On 9 December 1930, Gurdjieff said: “… an aspirant to learn to be a pianist, can never learn except little by little. If you wish to play melodies at first without practising, you can never play real melodies, and the melodies you will play will make people suffer and hate you. So also in life with psychological things. To gain anything real, long practice is necessary. Try to accomplish very small things first.” Early Talks, 402.
We aim at a whole and entire sense of presence. The far aim is the presence of “real I,” but on the road to it, there are experiences of wholeness which it is hard to compare, one with the other. These experiences are a necessary part of any “work for self-perfection and inner development.” Concerning this, he said that: “we have to join with movement our normal feelings and sensations, as well as the special feeling and special sensation which we are aiming to acquire. This other sensation should be acquired without destroying the sensations already present.” Early Talks, 231.
Gurdjieff went on to say that: “… to make a movement truly useful we must gradually join with it all the above-mentioned other movements of a different category.” That ties in with the opening quote.
I would say that in all Gurdjieff’s directions for conscious work in life, in Movements, and in the secluded conditions of Aiëssirittoorassnian-contemplation, it is necessary, as he says to gradually add the components of the whole together.
That is, conscious inner work requires that the main parts of the whole be worked on separately, “cleaned and cognised” to borrow the phrase offered by a friend, and then put them together. That means to study sensation by itself, relaxation by itself, feeling by itself, the atmosphere by itself, and so too for the breath and other realities as well, of which I would suggest that aim is by far the most important. Then, having at least made the effort with each of them, to bring them together. At first, perhaps, we work with two, three or four. But eventually, more and more is added.
Strange to say, there is an effort wherein one does not have in the front of one’s mind how much is added together, because to the extent that consciousness of the whole is present, and fills our awareness (so to speak) consciousness of the parts is not – it is taken up into the greater whole.
How can this be? How can assiduous work on a part lead towards an effort with the whole, and not away from it? Is working with sensation, for example, not taking us away from our aim?
That may be a danger of getting lost in drills and exercises, but as with learning an instrument, they also present a possibility. Consider this analogy. I have a clarinet. To play it, I must have a reed, all the parts of the clarinet body, wax, and a cleaner. I have to know how to moisten the reed, and when it is necessary to change it. I have to know how to attach it to the mouthpiece so that it is neither too tight no too loose, and properly aligned. The cork of each piece must be properly waxed. Then I have to assemble each of the pieces in the right order, and to attach them without damaging the keys. The whole must be correctly aligned, and there is very little range for error. With the right orientation, I can now play. But when it is done, I have to clean the inside of the instrument to remove the moisture and disassemble it without damaging it. Then I can play it for the term of its natural life, we might say. But this work must always be done. Even dispense with waxing the cork too often, and you will just not be able to assemble and disassemble the instrument.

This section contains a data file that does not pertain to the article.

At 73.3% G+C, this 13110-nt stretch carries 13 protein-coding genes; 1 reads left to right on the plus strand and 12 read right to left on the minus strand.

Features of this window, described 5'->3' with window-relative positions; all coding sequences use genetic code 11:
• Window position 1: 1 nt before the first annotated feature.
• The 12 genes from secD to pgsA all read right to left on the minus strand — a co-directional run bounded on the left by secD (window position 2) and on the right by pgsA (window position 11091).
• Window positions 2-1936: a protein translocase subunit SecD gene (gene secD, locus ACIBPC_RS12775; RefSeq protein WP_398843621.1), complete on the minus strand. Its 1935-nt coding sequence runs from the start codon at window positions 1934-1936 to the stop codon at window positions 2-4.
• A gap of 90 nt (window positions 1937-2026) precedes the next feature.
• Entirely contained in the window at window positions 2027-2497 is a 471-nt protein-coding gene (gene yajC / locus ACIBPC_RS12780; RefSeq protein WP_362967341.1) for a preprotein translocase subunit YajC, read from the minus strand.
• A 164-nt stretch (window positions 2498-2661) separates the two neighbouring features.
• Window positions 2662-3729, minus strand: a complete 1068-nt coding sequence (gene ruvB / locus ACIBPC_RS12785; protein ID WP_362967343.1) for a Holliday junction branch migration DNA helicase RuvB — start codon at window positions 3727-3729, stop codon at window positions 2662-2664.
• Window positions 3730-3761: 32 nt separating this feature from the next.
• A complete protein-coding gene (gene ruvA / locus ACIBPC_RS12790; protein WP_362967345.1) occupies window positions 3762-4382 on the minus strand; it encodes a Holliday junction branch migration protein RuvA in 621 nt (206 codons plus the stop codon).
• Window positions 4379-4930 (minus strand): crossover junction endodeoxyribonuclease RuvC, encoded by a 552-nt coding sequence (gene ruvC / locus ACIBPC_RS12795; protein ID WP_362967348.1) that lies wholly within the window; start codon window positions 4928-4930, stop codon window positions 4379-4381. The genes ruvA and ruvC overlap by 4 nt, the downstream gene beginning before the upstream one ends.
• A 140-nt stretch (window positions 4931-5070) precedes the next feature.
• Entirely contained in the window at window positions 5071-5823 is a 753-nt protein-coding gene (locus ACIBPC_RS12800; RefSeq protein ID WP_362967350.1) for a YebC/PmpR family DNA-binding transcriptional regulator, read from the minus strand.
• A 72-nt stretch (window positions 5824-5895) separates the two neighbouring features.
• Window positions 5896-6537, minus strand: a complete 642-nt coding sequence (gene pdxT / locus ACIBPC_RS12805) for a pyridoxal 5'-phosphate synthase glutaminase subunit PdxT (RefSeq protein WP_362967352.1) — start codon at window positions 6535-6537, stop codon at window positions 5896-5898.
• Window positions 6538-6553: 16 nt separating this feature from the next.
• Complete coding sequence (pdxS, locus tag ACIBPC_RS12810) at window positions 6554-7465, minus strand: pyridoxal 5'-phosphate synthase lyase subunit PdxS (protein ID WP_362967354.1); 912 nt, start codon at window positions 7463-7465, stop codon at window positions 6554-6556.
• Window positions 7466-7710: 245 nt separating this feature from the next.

I think the analogy to spiritual work is good. We are more complicated even than the clarinet or double-bass, so the care must be correspondingly greater, but it cannot be less. We cannot take the attitude that we do not need it without fooling ourselves. That is, I believe a great danger: people start to imagine that they are working. But if they have no consciousness of sensation, that is, if their feet are not on the ground, what are any visions of the third heaven worth?
Finally, to return to the quote from p.231: why should “This other sensation … be acquired without destroying the sensations already present”? beside anything else, I would suggest, that if one simply displaces ordinary experiences by extraordinary ones, nothing changes in our being, but in those experiences. To meditate and have moments of bliss is like going to the movies to escape the humdrum of life. There is no doubt that during the film, one feels moved, maybe even as if life will never be the same. And yet, sooner or later, the usual range of life tempos reassert themselves, and we are back to where we were. Our being has not changed.
As we prepare for the 13th, this is, I think, one aspect of Gurdjieff’s achievement: he brought a suite of practical methods to make permanent and lasting change to being. But we only benefit from them to the extent we use them, time and again, growing gradually.